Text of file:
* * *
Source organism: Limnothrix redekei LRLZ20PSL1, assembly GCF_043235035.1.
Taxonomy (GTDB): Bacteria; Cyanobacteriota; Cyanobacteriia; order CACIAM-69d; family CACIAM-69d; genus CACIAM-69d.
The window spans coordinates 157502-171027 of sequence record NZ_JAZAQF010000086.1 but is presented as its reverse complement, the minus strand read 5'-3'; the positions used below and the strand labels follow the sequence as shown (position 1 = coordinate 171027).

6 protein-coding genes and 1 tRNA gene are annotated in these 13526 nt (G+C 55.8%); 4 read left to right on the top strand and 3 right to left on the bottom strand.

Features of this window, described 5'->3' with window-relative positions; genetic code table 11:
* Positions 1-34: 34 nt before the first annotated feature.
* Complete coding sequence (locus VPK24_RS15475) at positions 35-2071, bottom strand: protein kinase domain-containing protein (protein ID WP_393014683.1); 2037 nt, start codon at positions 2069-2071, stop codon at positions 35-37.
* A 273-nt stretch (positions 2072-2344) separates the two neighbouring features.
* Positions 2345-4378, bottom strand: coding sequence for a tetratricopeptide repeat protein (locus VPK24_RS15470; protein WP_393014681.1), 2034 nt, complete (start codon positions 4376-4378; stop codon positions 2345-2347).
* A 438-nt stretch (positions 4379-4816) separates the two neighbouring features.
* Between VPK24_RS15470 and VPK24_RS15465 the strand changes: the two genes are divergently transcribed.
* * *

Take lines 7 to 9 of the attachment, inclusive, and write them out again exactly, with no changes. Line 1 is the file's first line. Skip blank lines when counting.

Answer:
* Complete coding sequence (locus VPK24_RS15475) at positions 35-2071, bottom strand: protein kinase domain-containing protein (protein ID WP_393014683.1); 2037 nt, start codon at positions 2069-2071, stop codon at positions 35-37.
* A 273-nt stretch (positions 2072-2344) separates the two neighbouring features.
* Positions 2345-4378, bottom strand: coding sequence for a tetratricopeptide repeat protein (locus VPK24_RS15470; protein WP_393014681.1), 2034 nt, complete (start codon positions 4376-4378; stop codon positions 2345-2347).